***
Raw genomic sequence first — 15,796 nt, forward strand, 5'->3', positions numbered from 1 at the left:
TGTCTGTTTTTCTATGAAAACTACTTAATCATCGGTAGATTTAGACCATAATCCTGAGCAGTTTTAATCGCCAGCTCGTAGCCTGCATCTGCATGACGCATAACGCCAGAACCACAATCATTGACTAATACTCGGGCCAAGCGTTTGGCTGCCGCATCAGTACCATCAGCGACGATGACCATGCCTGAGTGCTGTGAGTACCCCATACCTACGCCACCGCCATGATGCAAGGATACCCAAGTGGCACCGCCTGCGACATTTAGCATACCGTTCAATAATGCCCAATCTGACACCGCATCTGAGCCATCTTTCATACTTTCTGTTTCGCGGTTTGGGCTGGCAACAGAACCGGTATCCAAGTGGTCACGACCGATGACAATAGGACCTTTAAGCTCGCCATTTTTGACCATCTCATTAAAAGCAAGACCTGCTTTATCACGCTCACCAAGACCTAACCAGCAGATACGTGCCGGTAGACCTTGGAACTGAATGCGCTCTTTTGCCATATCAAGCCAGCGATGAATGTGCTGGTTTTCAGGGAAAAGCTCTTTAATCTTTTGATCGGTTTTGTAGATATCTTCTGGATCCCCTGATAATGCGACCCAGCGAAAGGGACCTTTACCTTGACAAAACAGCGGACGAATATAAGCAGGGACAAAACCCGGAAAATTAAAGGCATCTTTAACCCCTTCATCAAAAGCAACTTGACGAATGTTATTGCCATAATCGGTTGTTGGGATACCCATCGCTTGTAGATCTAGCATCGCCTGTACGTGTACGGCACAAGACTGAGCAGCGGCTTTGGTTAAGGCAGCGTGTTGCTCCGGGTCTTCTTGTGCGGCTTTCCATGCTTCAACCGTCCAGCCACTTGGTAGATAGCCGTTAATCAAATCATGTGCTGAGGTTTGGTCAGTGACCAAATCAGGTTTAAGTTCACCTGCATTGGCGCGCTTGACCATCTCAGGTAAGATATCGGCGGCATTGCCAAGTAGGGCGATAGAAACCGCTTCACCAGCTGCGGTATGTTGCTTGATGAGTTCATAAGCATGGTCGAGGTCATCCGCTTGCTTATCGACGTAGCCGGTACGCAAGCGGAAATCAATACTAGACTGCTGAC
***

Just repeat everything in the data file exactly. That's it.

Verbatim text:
Raw genomic sequence first — 15,796 nt, forward strand, 5'->3', positions numbered from 1 at the left:
TGTCTGTTTTTCTATGAAAACTACTTAATCATCGGTAGATTTAGACCATAATCCTGAGCAGTTTTAATCGCCAGCTCGTAGCCTGCATCTGCATGACGCATAACGCCAGAACCACAATCATTGACTAATACTCGGGCCAAGCGTTTGGCTGCCGCATCAGTACCATCAGCGACGATGACCATGCCTGAGTGCTGTGAGTACCCCATACCTACGCCACCGCCATGATGCAAGGATACCCAAGTGGCACCGCCTGCGACATTTAGCATACCGTTCAATAATGCCCAATCTGACACCGCATCTGAGCCATCTTTCATACTTTCTGTTTCGCGGTTTGGGCTGGCAACAGAACCGGTATCCAAGTGGTCACGACCGATGACAATAGGACCTTTAAGCTCGCCATTTTTGACCATCTCATTAAAAGCAAGACCTGCTTTATCACGCTCACCAAGACCTAACCAGCAGATACGTGCCGGTAGACCTTGGAACTGAATGCGCTCTTTTGCCATATCAAGCCAGCGATGAATGTGCTGGTTTTCAGGGAAAAGCTCTTTAATCTTTTGATCGGTTTTGTAGATATCTTCTGGATCCCCTGATAATGCGACCCAGCGAAAGGGACCTTTACCTTGACAAAACAGCGGACGAATATAAGCAGGGACAAAACCCGGAAAATTAAAGGCATCTTTAACCCCTTCATCAAAAGCAACTTGACGAATGTTATTGCCATAATCGGTTGTTGGGATACCCATCGCTTGTAGATCTAGCATCGCCTGTACGTGTACGGCACAAGACTGAGCAGCGGCTTTGGTTAAGGCAGCGTGTTGCTCCGGGTCTTCTTGTGCGGCTTTCCATGCTTCAACCGTCCAGCCACTTGGTAGATAGCCGTTAATCAAATCATGTGCTGAGGTTTGGTCAGTGACCAAATCAGGTTTAAGTTCACCTGCATTGGCGCGCTTGACCATCTCAGGTAAGATATCGGCGGCATTGCCAAGTAGGGCGATAGAAACCGCTTCACCAGCTGCGGTATGTTGCTTGATGAGTTCATAAGCATGGTCGAGGTCATCCGCTTGCTTATCGACGTAGCCGGTACGCAAGCGGAAATCAATACTAGACTGCTGAC